The other troubling disc sits at Number One, a decision that has found me arguing with myself, out loud, for a few weeks. I’m most likely going to eat up a ton of column inches discussing and defending its inclusion and placement, so I’d like to save it for the end and get to the honorable mentions first. There are, in fact, five of them, which surprised me quite a bit, considering how bad the year was.

And I’ll touch on this later, I’m sure, but the list you’re about to read only exists because 2000 was so awful. In no case here (except for Number One) is the album represented on this list the artist’s best work. The top five on this year’s list feel like the honorable mentions in years past. You’ll find nothing as striking as Radiohead’s OK Computer (and if I had a category for Biggest Disappointment, their follow-up, Kid A, would be a shoo-in), or Nine Inch Nails’ The Fragile, or even previous entries from some of the names on the list. It’s with that disheartening grading curve that this year’s top pick ascended the heap. It was the best partly because everything else was so lousy. In fact, you might say that the Top 10 and the honorable mentions comprise the only 15 discs really worth listening to in the last 12 months. It’s sad.

Honorable mentions for 2000:

Hip-hop emerged as the biggest musical force of the year, accounting for five of the 15, a full third of the list. Both Wu-Tang Clan’s The W and OutKast’s Stankonia came really close to the list, and both are pretty cool. Wu-Tang’s third is shorter, spookier and more artfully crafted than their double-disc from 1998, Wu-Tang Forever, and OutKast’s fourth is an out-and-out booty shaker, sort of like a long-lost P-Funk album.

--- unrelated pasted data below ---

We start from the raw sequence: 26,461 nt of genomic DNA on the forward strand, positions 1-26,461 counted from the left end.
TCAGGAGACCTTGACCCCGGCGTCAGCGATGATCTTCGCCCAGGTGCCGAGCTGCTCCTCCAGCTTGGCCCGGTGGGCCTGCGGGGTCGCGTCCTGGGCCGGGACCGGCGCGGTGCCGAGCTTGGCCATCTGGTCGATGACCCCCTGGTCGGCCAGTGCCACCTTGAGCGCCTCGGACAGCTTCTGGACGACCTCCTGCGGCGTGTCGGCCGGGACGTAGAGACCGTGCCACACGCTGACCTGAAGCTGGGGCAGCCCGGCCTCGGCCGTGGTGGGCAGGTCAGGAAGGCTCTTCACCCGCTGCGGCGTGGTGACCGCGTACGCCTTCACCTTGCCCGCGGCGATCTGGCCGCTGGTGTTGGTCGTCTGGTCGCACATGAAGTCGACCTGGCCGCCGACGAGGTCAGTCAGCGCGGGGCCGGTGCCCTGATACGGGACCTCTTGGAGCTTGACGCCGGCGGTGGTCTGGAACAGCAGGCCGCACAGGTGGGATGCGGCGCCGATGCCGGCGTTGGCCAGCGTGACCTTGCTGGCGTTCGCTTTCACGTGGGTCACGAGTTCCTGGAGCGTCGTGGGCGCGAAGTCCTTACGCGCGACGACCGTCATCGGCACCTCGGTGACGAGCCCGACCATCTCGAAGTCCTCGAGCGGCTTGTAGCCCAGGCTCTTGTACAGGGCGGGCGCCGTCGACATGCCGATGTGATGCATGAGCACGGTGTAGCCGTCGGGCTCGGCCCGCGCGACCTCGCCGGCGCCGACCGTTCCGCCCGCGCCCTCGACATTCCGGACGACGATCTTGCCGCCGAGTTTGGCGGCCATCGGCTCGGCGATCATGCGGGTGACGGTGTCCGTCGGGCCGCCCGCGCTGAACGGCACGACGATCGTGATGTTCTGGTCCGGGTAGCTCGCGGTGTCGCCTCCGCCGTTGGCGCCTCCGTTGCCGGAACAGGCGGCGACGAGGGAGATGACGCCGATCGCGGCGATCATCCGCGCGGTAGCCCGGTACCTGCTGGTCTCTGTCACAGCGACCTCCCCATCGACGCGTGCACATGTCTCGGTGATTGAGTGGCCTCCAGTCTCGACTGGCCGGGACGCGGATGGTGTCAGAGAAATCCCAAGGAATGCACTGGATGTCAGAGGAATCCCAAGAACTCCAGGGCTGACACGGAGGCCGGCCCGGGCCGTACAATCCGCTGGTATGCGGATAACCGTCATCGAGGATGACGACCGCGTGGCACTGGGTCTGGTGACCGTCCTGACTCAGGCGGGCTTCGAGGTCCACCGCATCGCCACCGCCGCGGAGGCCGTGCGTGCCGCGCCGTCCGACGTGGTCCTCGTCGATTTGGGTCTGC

I reluctantly bumped Kip Winger’s Songs From the Ocean Floor from my list, but that’s not because it wasn’t good enough. Unfortunately, this haunting, surprising effort never saw a wide release. It’s only available through his website, I finally realized that if I had to reject Gabriel, I had to reject Winger as well, even though putting his name on the list would have been a thrill. Winger has made a remarkable transformation over three solo albums from ‘80s hair band frontman to serious, talented singer/songwriter. His stuff is also worth hunting down.

Michael Penn made a decent album early in the year with MP4, and while it’s not his best work, it’s still downright sparkly. Rounding out the honorables is Travis, whose lovely The Man Who made its sad, sweet mark this year. Call it Number 11, and again a special thanks to Joel for getting me into them.

God, look at how I’ve run on. It’s neat to have no space restrictions.